'If there were more staff then the quality of care given would be much higher and on a par with the care most nurses want to provide,' said one respondent. Claire Gibbs commented: 'The number of nursing staff compared to the number of patients is absolutely not enough. At times, it is dangerous. Nursing staff probably get more upset than patients about not being able to do their jobs properly. It is not fair that nurses get the criticism without the public understanding why.'
One respondent explained that she loves her job but added: 'I hate it that I cannot give the care I want to - or that people deserve - because we do not have enough staff. We are expected to cope with low numbers.
'My ward manager fights, but there is genuinely nothing she can do, and it is the same across the board. We need more staff.'
A clear source of stress is the inability to do a job to the appropriate standard. Respondents pointed to feeling valued at work, having higher morale and better leadership as other important factors that would help turn care around (Figure 3).
Many summed up their frustration using emotional language - a further indication that they care about standards. 'I love my job,' said one. 'It is a privilege to care for people, but it upsets me to see the deterioration of nursing standards over two decades.'
Another said: 'I am sad to see the direction that nursing is going in, and the criticism it receives. I am totally disillusioned with the employers and the educators. The career I have enjoyed for 30 years is making me unhappy and cynical.'
The increasing number of damaging stories about bad nursing in the media is a concern for some readers, who fear the profession's reputation is being tarnished. Some pointed out that this is a relatively new phenomenon.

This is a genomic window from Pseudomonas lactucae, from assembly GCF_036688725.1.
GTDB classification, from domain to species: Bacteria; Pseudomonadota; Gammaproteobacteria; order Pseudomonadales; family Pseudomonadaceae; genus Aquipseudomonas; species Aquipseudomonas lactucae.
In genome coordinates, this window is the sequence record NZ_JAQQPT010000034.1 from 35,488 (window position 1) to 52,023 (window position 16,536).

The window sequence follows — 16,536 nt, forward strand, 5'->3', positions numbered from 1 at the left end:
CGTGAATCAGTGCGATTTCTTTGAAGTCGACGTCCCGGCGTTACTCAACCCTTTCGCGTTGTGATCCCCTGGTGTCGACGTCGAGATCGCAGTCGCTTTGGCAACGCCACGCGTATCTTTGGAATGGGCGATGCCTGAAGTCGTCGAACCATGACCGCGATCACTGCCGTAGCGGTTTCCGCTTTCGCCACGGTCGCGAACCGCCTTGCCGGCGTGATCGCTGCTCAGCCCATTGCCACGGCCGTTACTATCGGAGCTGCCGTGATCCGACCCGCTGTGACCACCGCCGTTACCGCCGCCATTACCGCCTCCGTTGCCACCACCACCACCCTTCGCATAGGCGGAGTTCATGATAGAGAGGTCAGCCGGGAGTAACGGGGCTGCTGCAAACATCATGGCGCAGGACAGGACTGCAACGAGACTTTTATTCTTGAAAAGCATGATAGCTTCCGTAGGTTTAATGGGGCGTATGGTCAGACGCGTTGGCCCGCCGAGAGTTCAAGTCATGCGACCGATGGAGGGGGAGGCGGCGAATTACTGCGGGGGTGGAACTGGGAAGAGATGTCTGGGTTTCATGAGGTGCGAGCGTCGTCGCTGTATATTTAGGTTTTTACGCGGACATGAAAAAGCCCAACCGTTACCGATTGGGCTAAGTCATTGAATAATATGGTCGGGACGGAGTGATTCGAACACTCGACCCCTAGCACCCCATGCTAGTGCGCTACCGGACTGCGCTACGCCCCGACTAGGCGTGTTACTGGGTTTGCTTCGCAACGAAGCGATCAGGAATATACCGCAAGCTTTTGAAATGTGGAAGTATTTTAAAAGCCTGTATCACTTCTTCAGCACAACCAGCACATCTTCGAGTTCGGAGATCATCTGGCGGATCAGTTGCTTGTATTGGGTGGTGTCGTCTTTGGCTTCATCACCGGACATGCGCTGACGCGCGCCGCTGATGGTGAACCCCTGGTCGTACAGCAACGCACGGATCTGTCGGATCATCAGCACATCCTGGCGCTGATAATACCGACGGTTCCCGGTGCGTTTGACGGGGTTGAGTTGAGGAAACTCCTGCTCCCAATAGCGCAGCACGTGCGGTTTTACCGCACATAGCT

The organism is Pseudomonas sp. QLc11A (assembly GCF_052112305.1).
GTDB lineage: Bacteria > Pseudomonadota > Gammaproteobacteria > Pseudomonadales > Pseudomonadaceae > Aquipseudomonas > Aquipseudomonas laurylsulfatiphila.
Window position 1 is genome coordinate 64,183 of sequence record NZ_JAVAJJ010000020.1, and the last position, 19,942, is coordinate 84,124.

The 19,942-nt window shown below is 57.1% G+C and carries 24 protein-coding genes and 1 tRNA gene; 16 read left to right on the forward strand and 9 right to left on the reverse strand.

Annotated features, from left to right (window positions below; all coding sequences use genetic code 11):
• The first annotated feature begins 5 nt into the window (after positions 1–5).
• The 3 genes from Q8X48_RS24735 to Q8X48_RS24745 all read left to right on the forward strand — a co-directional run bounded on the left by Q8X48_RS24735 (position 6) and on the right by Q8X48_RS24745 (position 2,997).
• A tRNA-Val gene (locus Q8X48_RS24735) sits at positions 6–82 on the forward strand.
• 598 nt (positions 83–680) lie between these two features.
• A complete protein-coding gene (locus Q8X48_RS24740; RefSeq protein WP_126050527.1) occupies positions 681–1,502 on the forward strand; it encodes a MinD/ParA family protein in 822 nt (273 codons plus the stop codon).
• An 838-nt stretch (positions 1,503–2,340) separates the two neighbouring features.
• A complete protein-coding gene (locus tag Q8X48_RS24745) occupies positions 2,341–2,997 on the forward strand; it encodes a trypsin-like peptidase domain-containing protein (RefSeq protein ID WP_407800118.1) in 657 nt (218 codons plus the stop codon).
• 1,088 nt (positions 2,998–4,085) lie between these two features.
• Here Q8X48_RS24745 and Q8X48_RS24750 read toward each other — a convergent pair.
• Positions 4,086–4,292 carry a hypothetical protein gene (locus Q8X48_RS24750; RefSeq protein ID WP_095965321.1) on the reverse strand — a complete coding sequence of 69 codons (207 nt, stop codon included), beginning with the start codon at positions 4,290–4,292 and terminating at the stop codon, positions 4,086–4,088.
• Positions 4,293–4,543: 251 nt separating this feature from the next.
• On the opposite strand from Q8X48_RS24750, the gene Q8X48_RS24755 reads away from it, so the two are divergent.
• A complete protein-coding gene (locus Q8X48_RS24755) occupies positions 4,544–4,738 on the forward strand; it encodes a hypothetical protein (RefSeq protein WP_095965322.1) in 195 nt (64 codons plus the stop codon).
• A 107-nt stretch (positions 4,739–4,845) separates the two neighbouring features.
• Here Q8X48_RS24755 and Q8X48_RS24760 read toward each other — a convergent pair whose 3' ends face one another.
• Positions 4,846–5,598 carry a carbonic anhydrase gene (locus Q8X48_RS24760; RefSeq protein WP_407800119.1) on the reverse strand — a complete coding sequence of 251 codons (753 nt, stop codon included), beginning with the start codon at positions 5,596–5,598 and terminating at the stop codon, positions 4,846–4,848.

'Often unqualified staff are referred to as nurses in the media. I believe that many patients and relatives are too quick to criticise nursing staff when they are extremely busy. The poor media representation plays a significant role in this,' said one respondent.
Student Kyle Sharp commented: 'Overall, the patient care I have witnessed has been second to none. But I see patients come in to hospital anxious about their stay and I believe this is partly due to the hype in the media.'
There was much criticism for the so-called 'bad apples' - those in the profession or unregistered nurses who were giving bad care and prompting negative headlines.
One band 7 nurse said: 'As professionals, we need to pull up those who are not providing adequate care. In my experience, the main problem is that when you tell a nurse about their poor attitude or lack of care, they run to their union representative or go off sick with stress. Bring back senior nurses with authority and a spine. If we don't stamp out this uncaring attitude, the profession will fall apart. Sadly, it looks as if we are pretty close.'